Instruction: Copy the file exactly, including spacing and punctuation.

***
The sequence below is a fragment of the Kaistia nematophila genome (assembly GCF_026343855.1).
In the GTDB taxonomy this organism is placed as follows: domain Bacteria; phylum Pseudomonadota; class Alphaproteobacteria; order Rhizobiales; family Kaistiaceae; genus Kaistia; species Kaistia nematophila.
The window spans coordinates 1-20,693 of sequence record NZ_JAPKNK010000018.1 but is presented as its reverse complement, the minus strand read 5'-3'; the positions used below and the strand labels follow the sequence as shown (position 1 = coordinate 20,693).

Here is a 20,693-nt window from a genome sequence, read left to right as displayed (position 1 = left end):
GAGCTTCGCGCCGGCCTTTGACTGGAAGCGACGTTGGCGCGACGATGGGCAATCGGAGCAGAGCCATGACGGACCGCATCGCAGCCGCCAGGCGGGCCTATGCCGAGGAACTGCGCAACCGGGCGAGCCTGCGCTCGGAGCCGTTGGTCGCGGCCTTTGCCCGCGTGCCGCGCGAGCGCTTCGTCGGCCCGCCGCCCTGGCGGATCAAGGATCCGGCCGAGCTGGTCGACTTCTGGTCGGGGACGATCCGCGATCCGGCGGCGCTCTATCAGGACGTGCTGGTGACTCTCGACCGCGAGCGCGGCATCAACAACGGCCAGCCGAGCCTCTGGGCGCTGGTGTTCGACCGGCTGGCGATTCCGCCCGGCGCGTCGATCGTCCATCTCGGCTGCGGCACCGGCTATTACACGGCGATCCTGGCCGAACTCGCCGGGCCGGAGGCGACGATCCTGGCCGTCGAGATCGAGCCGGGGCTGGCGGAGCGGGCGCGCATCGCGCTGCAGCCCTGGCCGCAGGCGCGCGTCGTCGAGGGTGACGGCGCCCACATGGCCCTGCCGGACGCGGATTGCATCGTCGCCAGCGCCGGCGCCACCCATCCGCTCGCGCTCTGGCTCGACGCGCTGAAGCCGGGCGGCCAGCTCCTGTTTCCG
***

The sequence below is a fragment of the Kaistia nematophila genome (assembly GCF_026343855.1).
In the GTDB taxonomy this organism is placed as follows: domain Bacteria; phylum Pseudomonadota; class Alphaproteobacteria; order Rhizobiales; family Kaistiaceae; genus Kaistia; species Kaistia nematophila.
The window spans coordinates 1-20,693 of sequence record NZ_JAPKNK010000018.1 but is presented as its reverse complement, the minus strand read 5'-3'; the positions used below and the strand labels follow the sequence as shown (position 1 = coordinate 20,693).

Here is a 20,693-nt window from a genome sequence, read left to right as displayed (position 1 = left end):
GAGCTTCGCGCCGGCCTTTGACTGGAAGCGACGTTGGCGCGACGATGGGCAATCGGAGCAGAGCCATGACGGACCGCATCGCAGCCGCCAGGCGGGCCTATGCCGAGGAACTGCGCAACCGGGCGAGCCTGCGCTCGGAGCCGTTGGTCGCGGCCTTTGCCCGCGTGCCGCGCGAGCGCTTCGTCGGCCCGCCGCCCTGGCGGATCAAGGATCCGGCCGAGCTGGTCGACTTCTGGTCGGGGACGATCCGCGATCCGGCGGCGCTCTATCAGGACGTGCTGGTGACTCTCGACCGCGAGCGCGGCATCAACAACGGCCAGCCGAGCCTCTGGGCGCTGGTGTTCGACCGGCTGGCGATTCCGCCCGGCGCGTCGATCGTCCATCTCGGCTGCGGCACCGGCTATTACACGGCGATCCTGGCCGAACTCGCCGGGCCGGAGGCGACGATCCTGGCCGTCGAGATCGAGCCGGGGCTGGCGGAGCGGGCGCGCATCGCGCTGCAGCCCTGGCCGCAGGCGCGCGTCGTCGAGGGTGACGGCGCCCACATGGCCCTGCCGGACGCGGATTGCATCGTCGCCAGCGCCGGCGCCACCCATCCGCTCGCGCTCTGGCTCGACGCGCTGAAGCCGGGCGGCCAGCTCCTGTTTCCG